LOVE this post! I’ve been feeling a little disheartened about the in-fighting lately (ironically since the Ancestral Health Symposium). Of course healthy debate is a great thing, but there’s been a lot of “paleo-on-paleo” negativity in the blogosphere. I think unfortunately it is competitive; on the interwebs, I see a lot of smart folks with a lot of passion & big egos that want to tear down each others’ theories.

    We are far more alike than we are different- real food FTW!

  6. says

    I totally agree! My family falls somewhere under the ancestral diet umbrella, with little to no grain but some raw dairy and properly prepared nuts and legumes. There are so few differences, really… why can’t we just ditch the labels? (I was vegan for a good while, eating whole foods, and honestly everyone who eats real food is somewhere on that spectrum… even the raw folks!)

  7. Duv says

    The reason for the fighting is sales…book sales, ebook sales, product sales & money for advertising on the various sites promoting the various diets.

  8. Andrea says

    Amen! I have been so frustrated because I started eating grains again (after 6 months on GAPS) and have come across quite a few blog post that give me the impression I will die and untimely death, despite all my efforts, because I enjoy sourdough bread, soaked oatmeal and mashed potatoes. I’m eating like my 95 year old Polish great great grandmother with 14 children ate (or close as I can these days) – and I’m proud of the fact!

  9. says

    Great comments! As a teacher I find that people are far too influenced by what they “read in a book” (which has obvious limitations) vs their actual experience,(which has the potential to be expansive.) Yet I can understand that decades of a horrible SAD diet in our culture has pushed people in this limited direction…. a direction we are finally coming out of due to direct experience and activism about food production. Side-note: I had a dream last night of coming upon a huge and growing group of people gathered outside in a circle… singing….kumbaya! ; )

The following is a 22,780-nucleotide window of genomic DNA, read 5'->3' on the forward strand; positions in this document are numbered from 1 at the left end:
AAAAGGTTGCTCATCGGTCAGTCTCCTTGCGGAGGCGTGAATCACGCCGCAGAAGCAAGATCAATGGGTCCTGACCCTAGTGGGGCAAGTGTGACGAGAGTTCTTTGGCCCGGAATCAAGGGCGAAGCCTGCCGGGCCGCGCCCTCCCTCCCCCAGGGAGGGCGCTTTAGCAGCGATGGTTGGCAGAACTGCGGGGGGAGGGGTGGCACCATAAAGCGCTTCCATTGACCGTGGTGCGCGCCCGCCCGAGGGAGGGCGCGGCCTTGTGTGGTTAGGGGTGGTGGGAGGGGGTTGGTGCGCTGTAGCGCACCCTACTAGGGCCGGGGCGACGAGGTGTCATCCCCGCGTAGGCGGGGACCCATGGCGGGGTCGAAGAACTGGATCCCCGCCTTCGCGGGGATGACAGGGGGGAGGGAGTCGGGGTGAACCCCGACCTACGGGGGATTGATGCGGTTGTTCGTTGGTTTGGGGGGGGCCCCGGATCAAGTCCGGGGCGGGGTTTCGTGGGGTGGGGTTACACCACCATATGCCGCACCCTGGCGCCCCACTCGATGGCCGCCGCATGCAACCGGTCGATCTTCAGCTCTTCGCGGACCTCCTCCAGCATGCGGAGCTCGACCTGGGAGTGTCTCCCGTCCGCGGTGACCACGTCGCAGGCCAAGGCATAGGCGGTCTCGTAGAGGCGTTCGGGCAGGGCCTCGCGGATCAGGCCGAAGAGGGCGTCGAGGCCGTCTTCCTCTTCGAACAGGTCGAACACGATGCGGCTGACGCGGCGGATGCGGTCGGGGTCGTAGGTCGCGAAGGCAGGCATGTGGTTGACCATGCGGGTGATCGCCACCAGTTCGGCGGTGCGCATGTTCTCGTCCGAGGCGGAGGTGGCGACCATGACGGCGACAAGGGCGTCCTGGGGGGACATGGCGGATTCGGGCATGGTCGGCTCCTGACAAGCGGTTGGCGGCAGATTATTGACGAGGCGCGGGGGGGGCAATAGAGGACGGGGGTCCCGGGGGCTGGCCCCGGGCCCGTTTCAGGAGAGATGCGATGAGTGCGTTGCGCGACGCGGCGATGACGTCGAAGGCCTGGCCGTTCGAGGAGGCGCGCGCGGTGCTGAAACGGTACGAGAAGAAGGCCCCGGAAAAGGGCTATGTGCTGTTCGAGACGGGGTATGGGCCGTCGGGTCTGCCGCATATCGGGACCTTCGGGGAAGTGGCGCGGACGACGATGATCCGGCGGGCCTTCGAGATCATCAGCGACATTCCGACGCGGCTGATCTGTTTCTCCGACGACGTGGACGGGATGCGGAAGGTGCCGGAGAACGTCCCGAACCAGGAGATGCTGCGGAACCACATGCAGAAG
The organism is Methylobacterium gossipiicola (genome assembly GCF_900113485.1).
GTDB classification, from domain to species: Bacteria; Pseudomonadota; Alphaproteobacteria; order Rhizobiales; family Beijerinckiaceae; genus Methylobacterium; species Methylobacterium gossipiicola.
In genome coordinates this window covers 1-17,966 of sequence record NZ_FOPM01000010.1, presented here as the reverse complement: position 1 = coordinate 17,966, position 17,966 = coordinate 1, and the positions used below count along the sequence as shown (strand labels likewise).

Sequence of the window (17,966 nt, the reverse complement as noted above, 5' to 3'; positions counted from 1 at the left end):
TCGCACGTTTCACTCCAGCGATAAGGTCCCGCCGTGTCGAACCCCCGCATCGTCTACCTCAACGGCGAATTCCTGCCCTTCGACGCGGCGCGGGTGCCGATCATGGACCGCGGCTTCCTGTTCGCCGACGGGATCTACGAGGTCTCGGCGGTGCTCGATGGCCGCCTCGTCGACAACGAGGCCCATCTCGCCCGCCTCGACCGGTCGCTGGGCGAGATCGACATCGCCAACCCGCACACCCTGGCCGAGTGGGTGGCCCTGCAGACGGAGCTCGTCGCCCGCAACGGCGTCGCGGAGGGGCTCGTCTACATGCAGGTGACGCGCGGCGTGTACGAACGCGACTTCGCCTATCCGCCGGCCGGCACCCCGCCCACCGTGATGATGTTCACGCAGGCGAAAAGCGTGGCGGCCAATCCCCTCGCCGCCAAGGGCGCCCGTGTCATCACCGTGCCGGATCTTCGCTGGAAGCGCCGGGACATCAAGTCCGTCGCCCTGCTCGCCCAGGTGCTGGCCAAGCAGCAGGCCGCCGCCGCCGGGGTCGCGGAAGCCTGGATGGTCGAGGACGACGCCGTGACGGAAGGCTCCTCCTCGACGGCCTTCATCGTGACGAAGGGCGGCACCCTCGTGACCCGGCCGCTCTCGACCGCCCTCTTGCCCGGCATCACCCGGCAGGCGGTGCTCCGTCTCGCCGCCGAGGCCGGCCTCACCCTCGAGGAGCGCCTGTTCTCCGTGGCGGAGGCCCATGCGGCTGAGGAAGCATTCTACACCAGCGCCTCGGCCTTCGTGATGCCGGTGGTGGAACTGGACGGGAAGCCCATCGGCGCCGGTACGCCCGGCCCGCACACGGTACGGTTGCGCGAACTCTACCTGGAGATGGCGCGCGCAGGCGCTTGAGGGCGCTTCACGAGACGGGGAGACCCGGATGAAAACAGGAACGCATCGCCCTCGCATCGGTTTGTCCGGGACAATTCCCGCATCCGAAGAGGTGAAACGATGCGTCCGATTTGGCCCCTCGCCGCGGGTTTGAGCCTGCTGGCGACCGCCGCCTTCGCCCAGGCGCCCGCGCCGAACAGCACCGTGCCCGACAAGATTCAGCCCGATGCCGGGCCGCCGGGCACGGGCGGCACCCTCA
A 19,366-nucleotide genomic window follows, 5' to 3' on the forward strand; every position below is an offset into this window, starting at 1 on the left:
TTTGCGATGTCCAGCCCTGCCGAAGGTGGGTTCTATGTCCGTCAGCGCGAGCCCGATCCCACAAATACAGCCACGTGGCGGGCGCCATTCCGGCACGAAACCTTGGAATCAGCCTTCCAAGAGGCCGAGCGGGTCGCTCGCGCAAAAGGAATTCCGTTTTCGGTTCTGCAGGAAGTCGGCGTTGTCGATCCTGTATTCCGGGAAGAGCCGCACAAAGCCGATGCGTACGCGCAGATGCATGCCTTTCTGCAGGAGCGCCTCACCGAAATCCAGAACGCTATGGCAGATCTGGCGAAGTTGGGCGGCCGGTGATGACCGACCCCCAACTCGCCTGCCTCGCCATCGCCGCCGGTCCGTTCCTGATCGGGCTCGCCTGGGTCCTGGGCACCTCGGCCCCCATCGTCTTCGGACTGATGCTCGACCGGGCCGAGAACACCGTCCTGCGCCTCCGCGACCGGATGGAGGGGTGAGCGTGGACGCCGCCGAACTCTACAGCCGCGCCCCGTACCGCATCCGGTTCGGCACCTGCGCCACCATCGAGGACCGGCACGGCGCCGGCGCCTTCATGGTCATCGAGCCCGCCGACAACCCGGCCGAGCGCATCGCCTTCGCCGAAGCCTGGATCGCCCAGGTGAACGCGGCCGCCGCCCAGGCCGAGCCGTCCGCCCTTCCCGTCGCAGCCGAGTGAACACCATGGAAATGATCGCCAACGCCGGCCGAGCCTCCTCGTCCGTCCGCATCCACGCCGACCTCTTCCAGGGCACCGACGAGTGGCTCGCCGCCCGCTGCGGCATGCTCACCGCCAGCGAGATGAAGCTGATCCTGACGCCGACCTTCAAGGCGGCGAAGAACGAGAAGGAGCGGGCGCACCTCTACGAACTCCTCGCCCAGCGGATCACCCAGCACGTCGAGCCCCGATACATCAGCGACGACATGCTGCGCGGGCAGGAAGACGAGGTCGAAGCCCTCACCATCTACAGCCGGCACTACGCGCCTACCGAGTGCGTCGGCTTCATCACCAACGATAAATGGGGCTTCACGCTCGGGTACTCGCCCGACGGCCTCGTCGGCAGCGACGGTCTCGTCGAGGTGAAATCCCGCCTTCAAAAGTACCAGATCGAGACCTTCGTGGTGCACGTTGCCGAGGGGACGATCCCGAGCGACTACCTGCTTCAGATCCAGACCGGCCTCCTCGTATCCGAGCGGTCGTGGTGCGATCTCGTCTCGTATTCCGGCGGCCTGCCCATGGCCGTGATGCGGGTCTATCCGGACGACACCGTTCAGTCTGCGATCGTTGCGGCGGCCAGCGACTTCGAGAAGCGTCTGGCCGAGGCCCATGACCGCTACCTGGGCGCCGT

10. says

    Awesome post! I’ve been reading Mark Sisson’s Primal blueprint and find myself agreeing with most of what he says with the exception of a few things: I personally don’t take supplements, and I know for a fact that protein powder is considered junk food because it’s oxidized – but since Sisson has a supplement company, he obviously doesn’t share my view. I also don’t think one should completely cut out ALL grain. I don’t eat bread these days, and have very few traditionally prepared legumes, but one day soon, I plan to make sprouted bread made of soaked ancient grains – that I hope to sporadically eat. I also eat a lot of dairy – all unpasteurized (raw) and beyond organic (meaning 100% pasture-raised and 100% grass-fed) from a small family farm and it helps greatly with digestion. Other than that, I stick to Sisson’s recommendations (i.e. eat organic meats/eggs, veggies, fruits, nuts and seeds). Anyway, I love that there’s more common ground between the three ‘ancestral diets’ than most people realize! All that matters is that people eat REAL food.

  11. says

    I’ve been reading your blog for awhile, but just revisited this post, because we’re trying to eat Paleo for 30 days. This post makes so much more sense now!

    I’ve created an ancestral hybrid diet without even knowing it — we’re following Paleo, with the addition of red wine and dark chocolate just to keep our sanity, and I made a gut-healing broth, because it seemed like a good idea.

    It’s so nice to embrace the freedom that comes from following ancestral ideas, rather than seeing it as divicive, restrictive and burdensome!

  12. says

    Just found this article and it made me smile so much! We’re all just after some real food aren’t we? I just want to put in my mouth what my body wants to eat. The less I pay attention to what type of diet I’m following, and the more I listen to those infallible signals from inside, the better I eat. Raw cream and eggs for breakfast one day and a plate of greens the next? It all balances out to something fairly instinctively primal (especially if I eat with my fingers, hee hee).

    Keep on worshiping in the great big tented church of real food! x x x